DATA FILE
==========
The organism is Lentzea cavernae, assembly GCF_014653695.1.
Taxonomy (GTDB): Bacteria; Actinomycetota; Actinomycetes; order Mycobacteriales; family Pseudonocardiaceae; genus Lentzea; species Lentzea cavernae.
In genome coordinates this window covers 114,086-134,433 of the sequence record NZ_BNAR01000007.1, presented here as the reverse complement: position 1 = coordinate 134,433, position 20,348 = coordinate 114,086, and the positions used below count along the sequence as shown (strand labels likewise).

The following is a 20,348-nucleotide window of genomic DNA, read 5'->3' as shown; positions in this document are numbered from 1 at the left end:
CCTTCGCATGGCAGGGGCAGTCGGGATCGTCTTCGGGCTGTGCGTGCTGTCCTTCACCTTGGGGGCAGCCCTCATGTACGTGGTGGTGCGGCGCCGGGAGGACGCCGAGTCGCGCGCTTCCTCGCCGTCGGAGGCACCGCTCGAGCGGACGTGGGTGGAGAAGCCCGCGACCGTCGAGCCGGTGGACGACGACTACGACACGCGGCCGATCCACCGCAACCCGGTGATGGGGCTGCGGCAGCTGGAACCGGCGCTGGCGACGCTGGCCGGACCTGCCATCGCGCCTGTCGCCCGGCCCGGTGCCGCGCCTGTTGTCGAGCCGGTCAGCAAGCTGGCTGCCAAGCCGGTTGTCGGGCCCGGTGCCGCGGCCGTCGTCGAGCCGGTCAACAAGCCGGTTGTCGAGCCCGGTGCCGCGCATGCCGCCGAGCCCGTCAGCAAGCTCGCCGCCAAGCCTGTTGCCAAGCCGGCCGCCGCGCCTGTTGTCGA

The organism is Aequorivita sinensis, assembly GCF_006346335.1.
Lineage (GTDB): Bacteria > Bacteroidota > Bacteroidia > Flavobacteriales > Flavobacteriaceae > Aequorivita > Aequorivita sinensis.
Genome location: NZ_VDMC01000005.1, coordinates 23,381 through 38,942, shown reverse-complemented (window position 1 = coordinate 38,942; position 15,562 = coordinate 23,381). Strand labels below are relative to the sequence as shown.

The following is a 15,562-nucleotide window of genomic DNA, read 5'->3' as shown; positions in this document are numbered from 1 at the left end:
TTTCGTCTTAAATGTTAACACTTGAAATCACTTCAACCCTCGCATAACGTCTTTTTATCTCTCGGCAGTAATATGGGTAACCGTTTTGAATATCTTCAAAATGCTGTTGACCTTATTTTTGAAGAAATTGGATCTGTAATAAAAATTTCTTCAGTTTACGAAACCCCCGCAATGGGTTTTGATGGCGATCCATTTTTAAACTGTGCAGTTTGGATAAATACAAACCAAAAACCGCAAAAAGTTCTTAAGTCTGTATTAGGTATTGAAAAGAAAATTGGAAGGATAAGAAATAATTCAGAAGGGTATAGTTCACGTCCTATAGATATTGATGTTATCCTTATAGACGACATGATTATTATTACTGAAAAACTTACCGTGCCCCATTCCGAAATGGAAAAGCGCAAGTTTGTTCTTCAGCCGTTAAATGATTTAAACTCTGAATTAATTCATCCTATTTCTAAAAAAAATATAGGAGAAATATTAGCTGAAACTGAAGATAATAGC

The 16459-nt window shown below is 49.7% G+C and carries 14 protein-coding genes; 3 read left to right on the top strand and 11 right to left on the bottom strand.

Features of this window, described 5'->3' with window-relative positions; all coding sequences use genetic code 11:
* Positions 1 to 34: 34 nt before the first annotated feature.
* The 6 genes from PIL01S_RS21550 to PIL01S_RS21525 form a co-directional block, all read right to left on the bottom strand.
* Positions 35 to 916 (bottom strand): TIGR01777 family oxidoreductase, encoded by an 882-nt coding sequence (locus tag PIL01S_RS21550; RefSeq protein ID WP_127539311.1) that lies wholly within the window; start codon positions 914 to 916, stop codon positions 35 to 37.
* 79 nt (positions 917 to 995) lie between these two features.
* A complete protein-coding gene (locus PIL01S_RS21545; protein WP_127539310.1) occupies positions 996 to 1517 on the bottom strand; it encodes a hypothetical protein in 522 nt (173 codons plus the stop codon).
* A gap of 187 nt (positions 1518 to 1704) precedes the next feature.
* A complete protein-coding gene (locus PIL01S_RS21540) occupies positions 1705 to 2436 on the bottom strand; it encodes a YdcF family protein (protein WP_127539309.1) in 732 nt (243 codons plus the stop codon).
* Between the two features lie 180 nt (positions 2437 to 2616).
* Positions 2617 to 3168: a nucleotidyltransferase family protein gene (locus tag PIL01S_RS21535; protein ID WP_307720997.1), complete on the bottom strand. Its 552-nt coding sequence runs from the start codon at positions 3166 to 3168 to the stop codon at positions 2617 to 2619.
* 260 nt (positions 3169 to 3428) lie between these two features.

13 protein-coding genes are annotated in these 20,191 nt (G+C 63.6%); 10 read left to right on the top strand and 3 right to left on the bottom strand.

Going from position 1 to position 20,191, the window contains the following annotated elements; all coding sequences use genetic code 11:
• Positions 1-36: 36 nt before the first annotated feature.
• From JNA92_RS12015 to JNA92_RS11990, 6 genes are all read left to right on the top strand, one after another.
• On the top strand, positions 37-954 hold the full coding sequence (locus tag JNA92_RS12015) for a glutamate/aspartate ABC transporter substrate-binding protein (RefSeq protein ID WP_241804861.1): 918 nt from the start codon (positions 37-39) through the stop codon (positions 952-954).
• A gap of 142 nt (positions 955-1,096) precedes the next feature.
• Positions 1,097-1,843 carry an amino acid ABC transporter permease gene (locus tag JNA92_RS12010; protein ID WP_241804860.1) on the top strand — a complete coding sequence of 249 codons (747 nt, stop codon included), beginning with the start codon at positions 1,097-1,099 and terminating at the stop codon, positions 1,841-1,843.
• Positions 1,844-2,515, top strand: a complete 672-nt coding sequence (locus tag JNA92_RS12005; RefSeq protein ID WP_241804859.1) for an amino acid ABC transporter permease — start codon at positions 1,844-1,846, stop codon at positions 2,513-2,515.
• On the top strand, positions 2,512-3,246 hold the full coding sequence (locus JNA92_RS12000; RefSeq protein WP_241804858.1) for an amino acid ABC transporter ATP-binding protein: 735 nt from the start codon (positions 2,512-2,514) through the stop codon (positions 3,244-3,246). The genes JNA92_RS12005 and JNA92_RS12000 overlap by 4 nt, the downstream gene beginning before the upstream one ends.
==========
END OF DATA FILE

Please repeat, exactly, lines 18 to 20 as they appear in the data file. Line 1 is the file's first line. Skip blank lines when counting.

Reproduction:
* A gap of 187 nt (positions 1518 to 1704) precedes the next feature.
* A complete protein-coding gene (locus PIL01S_RS21540) occupies positions 1705 to 2436 on the bottom strand; it encodes a YdcF family protein (protein WP_127539309.1) in 732 nt (243 codons plus the stop codon).
* Between the two features lie 180 nt (positions 2437 to 2616).